This recording went into my artistic portfolio and helped me to secure spots and scholarships in several composition programs (including New England Conservatory, where I went on to pursue my Bachelor of Music). Now, seven years later, I’ve completed a Master of Music at New York University and produced compositions and performances for chamber ensembles, orchestra, multimedia, and voice, including a staged one-act monodrama for tenor, The Coming of Spring, .

As The Hilliard Ensemble ends its long career this evening, I’m faced with the knowledge that I’ll never have the opportunity of fulfilling my “bucket list” dream of composing a work to be performed by this group. However, while contemplating the pivotal influence that the Hilliards had on my path, I renew my hope that I might someday have an opportunity to revisit writing for small vocal ensemble and continue following the inspiration of this group in future, unforeseen ways.

Recording of “Symphony No. 1”

I was honored to be selected for the New York University Orchestra composer reading and recording session on November 19. The student orchestra had a brief rehearsal and run-through of the second movement of my Symphony No. 1, led by David Rosenmeyer, conductor.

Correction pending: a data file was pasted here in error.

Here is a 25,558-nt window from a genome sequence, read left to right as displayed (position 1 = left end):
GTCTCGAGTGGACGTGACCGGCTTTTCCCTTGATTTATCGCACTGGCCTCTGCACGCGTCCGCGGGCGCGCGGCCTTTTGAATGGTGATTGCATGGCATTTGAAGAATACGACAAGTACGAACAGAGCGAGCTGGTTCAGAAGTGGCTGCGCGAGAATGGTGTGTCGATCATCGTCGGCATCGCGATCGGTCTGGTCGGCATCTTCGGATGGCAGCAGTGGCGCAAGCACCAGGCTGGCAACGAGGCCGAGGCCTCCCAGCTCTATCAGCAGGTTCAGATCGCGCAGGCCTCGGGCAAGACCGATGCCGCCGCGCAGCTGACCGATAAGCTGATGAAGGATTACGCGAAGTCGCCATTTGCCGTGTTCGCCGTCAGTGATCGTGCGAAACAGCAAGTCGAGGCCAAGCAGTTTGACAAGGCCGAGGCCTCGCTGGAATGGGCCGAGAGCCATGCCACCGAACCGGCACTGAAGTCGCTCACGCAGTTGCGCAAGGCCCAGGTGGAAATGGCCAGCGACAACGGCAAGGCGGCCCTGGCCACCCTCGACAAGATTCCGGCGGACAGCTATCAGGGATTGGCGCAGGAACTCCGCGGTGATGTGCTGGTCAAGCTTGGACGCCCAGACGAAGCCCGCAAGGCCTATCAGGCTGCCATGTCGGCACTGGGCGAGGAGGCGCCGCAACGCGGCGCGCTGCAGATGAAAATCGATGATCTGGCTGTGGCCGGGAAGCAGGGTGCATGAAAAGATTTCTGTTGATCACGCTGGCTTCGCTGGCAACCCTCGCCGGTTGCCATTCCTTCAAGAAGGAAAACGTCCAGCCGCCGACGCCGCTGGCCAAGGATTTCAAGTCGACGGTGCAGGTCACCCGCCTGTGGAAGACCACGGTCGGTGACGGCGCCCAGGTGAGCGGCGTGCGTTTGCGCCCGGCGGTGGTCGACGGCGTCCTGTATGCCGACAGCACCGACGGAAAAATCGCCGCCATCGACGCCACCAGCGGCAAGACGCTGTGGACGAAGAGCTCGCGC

You can listen to the recording on my website, alongside the reading of the first movement of the symphony from last spring by the New England Conservatory Philharmonia.

Listen to Symphony No. 1, first and second movements

Two more movements of this four-movement symphony have not yet been recorded.

Going to NYU Steinhardt for my Master of Music!

I am very happy to announce that, with funding from the Jack Kent Cooke Foundation (see this post), this fall I will begin a two-year Master of Music in Music Composition program at NYU Steinhardt’s Department of Music and Performing Arts Professions located in the heart of New York City. NYU Steinhardt offers a hybrid conservatory and university setting where performers and researchers work alongside each other and composers are encouraged to develop interdisciplinary collaborations with choreographers, visual artists, writers, filmmakers, and scholars in other departments at NYU. In addition to the concert music composition program, directed by the wonderful composer Julia Wolfe (founding member of the legendary Bang On a Can collective), Steinhardt offers high-caliber study in composition for film and multimedia.

The composition faculty includes Julia Wolfe, Ron Sadoff, David Spear, Ira Newborn, Michael Gordon, Justin Dello Joio, and Herschel Garfein, among many others. As a first-year graduate student, I will receive a performance of a new string quartet by the internationally renowned JACK Quartet in a public New York City venue, in addition to opportunities for student performances. I am thrilled to be able to take advantage of the many opportunities that NYU will provide, not least of which will be getting a head start in developing ties within the music and arts community in New York.